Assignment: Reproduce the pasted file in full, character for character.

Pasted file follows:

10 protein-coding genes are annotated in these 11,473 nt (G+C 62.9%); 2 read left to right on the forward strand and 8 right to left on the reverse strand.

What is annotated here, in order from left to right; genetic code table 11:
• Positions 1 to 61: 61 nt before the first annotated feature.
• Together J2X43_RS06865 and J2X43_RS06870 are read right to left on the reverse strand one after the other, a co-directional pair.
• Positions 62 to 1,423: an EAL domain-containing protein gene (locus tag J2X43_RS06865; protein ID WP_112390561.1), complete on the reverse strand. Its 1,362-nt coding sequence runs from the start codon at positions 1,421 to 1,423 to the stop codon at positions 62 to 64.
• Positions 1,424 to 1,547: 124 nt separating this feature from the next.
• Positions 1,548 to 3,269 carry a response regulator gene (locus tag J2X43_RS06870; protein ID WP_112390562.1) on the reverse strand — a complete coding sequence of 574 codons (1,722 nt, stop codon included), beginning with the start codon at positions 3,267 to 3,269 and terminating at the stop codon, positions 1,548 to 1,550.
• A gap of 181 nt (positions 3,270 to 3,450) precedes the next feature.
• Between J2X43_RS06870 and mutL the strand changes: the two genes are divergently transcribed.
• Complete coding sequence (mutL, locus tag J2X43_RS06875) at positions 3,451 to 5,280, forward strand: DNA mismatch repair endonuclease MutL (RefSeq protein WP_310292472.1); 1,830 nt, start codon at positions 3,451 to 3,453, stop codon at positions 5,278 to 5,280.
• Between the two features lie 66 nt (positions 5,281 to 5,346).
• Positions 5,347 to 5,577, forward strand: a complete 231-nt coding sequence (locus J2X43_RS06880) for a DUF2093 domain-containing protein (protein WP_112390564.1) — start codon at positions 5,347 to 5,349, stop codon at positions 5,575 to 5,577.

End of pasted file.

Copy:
10 protein-coding genes are annotated in these 11,473 nt (G+C 62.9%); 2 read left to right on the forward strand and 8 right to left on the reverse strand.

What is annotated here, in order from left to right; genetic code table 11:
• Positions 1 to 61: 61 nt before the first annotated feature.
• Together J2X43_RS06865 and J2X43_RS06870 are read right to left on the reverse strand one after the other, a co-directional pair.
• Positions 62 to 1,423: an EAL domain-containing protein gene (locus tag J2X43_RS06865; protein ID WP_112390561.1), complete on the reverse strand. Its 1,362-nt coding sequence runs from the start codon at positions 1,421 to 1,423 to the stop codon at positions 62 to 64.
• Positions 1,424 to 1,547: 124 nt separating this feature from the next.
• Positions 1,548 to 3,269 carry a response regulator gene (locus tag J2X43_RS06870; protein ID WP_112390562.1) on the reverse strand — a complete coding sequence of 574 codons (1,722 nt, stop codon included), beginning with the start codon at positions 3,267 to 3,269 and terminating at the stop codon, positions 1,548 to 1,550.
• A gap of 181 nt (positions 3,270 to 3,450) precedes the next feature.
• Between J2X43_RS06870 and mutL the strand changes: the two genes are divergently transcribed.
• Complete coding sequence (mutL, locus tag J2X43_RS06875) at positions 3,451 to 5,280, forward strand: DNA mismatch repair endonuclease MutL (RefSeq protein WP_310292472.1); 1,830 nt, start codon at positions 3,451 to 3,453, stop codon at positions 5,278 to 5,280.
• Between the two features lie 66 nt (positions 5,281 to 5,346).
• Positions 5,347 to 5,577, forward strand: a complete 231-nt coding sequence (locus J2X43_RS06880) for a DUF2093 domain-containing protein (protein WP_112390564.1) — start codon at positions 5,347 to 5,349, stop codon at positions 5,575 to 5,577.